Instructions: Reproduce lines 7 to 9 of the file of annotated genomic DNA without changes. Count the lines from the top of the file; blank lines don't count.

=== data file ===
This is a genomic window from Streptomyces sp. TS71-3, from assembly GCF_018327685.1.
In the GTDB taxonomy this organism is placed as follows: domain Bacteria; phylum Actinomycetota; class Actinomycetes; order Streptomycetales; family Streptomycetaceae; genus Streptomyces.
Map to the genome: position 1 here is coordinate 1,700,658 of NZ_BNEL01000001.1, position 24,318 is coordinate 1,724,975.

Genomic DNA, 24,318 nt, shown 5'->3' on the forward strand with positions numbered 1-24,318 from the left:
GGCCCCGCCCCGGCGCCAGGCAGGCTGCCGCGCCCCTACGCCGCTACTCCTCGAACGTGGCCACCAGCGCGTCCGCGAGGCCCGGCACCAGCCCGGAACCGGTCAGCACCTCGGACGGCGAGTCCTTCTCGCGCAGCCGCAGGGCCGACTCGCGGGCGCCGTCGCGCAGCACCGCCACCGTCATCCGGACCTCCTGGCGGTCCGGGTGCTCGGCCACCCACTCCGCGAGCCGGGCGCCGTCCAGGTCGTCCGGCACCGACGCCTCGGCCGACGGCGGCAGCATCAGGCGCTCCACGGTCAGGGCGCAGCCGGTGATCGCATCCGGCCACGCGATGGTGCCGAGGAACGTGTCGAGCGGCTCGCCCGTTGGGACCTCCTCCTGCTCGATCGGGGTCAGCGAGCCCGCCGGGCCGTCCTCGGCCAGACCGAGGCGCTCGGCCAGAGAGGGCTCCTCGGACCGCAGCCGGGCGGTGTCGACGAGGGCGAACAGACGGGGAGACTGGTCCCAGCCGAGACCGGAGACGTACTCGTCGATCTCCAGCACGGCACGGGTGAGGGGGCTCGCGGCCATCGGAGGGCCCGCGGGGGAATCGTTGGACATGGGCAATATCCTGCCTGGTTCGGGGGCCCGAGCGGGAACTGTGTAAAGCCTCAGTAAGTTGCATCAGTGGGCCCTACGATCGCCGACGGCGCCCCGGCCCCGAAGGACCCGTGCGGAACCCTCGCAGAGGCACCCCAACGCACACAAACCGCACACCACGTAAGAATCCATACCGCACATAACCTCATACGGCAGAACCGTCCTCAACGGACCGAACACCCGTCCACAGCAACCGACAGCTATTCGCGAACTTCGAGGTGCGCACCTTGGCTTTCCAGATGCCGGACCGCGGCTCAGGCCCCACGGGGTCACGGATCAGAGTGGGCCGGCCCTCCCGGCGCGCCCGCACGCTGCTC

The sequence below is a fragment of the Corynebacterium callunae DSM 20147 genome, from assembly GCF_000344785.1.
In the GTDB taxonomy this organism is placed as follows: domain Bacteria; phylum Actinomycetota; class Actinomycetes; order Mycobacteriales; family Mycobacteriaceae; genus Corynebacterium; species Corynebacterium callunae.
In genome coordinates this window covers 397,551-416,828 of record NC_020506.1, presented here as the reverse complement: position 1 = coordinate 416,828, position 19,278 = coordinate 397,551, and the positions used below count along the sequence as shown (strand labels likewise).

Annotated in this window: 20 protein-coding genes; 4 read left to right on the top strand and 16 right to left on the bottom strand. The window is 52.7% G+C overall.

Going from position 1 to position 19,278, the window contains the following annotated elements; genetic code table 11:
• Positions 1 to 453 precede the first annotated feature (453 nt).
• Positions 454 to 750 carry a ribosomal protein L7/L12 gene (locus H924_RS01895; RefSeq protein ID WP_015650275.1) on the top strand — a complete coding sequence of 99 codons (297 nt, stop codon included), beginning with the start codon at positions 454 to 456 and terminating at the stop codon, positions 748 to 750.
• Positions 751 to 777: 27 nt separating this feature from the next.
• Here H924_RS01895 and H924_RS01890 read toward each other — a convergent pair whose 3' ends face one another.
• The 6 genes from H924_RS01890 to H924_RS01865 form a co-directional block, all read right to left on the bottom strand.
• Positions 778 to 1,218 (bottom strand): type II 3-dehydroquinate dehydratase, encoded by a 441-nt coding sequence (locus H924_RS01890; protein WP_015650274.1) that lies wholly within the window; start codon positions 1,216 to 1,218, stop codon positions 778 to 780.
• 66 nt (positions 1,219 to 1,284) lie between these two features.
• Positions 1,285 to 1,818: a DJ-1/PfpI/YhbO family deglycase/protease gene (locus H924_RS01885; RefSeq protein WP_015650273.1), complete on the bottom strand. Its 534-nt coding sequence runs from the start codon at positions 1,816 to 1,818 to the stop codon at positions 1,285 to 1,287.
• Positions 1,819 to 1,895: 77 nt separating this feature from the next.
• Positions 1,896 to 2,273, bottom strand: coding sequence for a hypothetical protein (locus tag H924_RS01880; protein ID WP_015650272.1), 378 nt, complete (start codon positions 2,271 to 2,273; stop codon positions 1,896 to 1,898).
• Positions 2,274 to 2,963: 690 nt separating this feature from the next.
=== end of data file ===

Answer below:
In the GTDB taxonomy this organism is placed as follows: domain Bacteria; phylum Actinomycetota; class Actinomycetes; order Mycobacteriales; family Mycobacteriaceae; genus Corynebacterium; species Corynebacterium callunae.
In genome coordinates this window covers 397,551-416,828 of record NC_020506.1, presented here as the reverse complement: position 1 = coordinate 416,828, position 19,278 = coordinate 397,551, and the positions used below count along the sequence as shown (strand labels likewise).

Annotated in this window: 20 protein-coding genes; 4 read left to right on the top strand and 16 right to left on the bottom strand. The window is 52.7% G+C overall.